Bonjour fellow bloggers and blog viewers, I just came back from a fantastic residential week at Scottish Space School and I just thought it would be great to share this great experience with you all.
The Scottish Space School, as I mentioned several months before in a “thoughts” post, is a residential week aimed at students in their second last year of high school who are interested in pursuing a career in Engineering, Space Exploration or something along these lines, and is situated in the University of Strathclyde, Glasgow. This year I was one of the lucky 100 students to be selected from over 500 applicants based around Scotland to attend the week running from 11th to 16th June 2017.
The week-long programme included different engineering workshops, lectures from senior NASA guests, talks from people who worked in the Space industry, fun social events and many more.
The term ‘alkaloids’ may be unfamiliar to most of us but if I start naming some examples which fall into this group of ‘nitrogenous bases secondary metabolites’, you will know what I mean. Some of the big names include morphine, quinine, strychnine, nicotine etc. basically a continuous list of –ine’s. The thing to note is that though the alkaloids were attributed to pharmacologically active bases derived from plants however, animals (including us!), insects and microbes also produce them.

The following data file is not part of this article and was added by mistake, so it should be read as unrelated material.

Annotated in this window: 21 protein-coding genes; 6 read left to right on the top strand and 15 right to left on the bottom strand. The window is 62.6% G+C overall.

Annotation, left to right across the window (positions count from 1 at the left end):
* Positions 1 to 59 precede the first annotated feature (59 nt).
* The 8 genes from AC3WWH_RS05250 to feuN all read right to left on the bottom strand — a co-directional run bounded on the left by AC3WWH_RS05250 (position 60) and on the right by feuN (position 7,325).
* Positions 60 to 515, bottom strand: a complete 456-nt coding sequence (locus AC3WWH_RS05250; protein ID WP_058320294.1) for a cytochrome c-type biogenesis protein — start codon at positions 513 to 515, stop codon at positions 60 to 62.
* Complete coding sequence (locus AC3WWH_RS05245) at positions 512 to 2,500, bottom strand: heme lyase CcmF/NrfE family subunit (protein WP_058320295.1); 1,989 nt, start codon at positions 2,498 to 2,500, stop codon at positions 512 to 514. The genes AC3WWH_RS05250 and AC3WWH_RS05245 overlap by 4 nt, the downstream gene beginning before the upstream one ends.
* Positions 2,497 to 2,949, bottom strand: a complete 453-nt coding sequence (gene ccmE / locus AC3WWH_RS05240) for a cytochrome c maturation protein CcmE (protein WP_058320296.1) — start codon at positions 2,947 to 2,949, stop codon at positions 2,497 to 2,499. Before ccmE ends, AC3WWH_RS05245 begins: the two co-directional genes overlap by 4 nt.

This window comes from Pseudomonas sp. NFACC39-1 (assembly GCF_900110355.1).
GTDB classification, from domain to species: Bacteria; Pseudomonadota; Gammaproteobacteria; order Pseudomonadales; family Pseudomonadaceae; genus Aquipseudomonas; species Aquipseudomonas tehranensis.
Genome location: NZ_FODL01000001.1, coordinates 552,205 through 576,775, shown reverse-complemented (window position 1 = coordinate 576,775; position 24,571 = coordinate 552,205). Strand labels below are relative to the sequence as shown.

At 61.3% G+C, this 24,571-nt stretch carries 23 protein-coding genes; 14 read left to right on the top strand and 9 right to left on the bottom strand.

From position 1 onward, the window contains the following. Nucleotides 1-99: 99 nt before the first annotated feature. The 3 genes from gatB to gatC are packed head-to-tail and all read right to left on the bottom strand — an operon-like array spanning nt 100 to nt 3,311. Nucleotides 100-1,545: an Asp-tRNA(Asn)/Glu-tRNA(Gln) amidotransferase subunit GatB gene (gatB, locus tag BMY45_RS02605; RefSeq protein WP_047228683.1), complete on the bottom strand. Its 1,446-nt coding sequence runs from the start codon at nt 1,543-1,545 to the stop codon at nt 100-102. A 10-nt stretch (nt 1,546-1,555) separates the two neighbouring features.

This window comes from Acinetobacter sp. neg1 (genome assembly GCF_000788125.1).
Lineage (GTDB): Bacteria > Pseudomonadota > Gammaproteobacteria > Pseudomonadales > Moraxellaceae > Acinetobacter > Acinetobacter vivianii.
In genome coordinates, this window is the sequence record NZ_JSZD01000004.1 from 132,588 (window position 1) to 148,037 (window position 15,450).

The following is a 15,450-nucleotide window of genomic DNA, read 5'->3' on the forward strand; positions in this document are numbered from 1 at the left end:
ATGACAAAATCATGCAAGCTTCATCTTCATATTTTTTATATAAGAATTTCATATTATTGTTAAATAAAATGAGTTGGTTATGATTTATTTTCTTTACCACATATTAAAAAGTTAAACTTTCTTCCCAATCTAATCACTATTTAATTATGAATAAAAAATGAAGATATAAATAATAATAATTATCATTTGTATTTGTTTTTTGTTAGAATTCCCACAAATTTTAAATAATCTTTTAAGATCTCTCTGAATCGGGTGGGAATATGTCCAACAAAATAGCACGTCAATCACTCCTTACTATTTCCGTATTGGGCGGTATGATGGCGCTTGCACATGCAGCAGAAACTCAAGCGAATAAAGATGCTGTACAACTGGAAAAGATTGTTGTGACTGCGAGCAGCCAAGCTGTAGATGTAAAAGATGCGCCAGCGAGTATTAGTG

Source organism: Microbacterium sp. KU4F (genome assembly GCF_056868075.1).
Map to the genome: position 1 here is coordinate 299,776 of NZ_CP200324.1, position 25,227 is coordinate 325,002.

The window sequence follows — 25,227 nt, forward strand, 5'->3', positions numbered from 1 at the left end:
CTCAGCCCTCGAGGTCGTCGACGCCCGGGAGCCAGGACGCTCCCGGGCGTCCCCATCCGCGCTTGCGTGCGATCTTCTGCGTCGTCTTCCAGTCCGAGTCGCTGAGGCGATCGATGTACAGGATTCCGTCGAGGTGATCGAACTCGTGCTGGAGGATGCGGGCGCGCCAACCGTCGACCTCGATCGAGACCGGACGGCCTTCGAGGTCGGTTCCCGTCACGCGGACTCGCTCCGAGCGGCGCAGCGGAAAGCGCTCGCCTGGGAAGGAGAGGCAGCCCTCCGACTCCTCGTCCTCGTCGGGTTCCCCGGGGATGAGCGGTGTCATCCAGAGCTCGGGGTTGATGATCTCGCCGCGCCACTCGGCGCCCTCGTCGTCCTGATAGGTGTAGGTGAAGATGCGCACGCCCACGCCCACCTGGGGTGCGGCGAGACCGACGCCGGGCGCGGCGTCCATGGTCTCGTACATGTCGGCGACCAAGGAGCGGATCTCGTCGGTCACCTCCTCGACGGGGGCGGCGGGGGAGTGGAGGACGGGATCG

After the many ramblings I made regarding Dark Matter previously, I want to turn around and think about Baryonic Matter again. Ordinary Matter is something that physicists know much more about than the mysterious Dark Matter and Dark Energy, even though in reality they do make up more than 95% of our known Universe. We are more knowledgeable about Baryonic Matter because of its presence all around us, after all, it is everything we can see and detect: from forms of life, elements in the Earth’s crust and mantle, buildings, cars, the Earth, the Sun, all of the stars… you get the idea.
Now, the stuff that makes up the matter. Firstly what comes to our mind may be elements, which are a table of 100 odd substances that are often called the “primary constituents of matter”. These elements can be identified through their chemical properties and are placed in the Periodic table in order of increasing atomic number (the number of protons in its atom’s nucleus).
Atoms are another level down from the elements of the periodic table, which distinguishes different types of atoms. Atoms themselves is another study on its own. In the early 20th Century, Rutherford and a couple other physicists discovered an awful lot that directly correlates to our modern understanding of the atom through an experiment – firing alpha particles at a piece of gold leaf.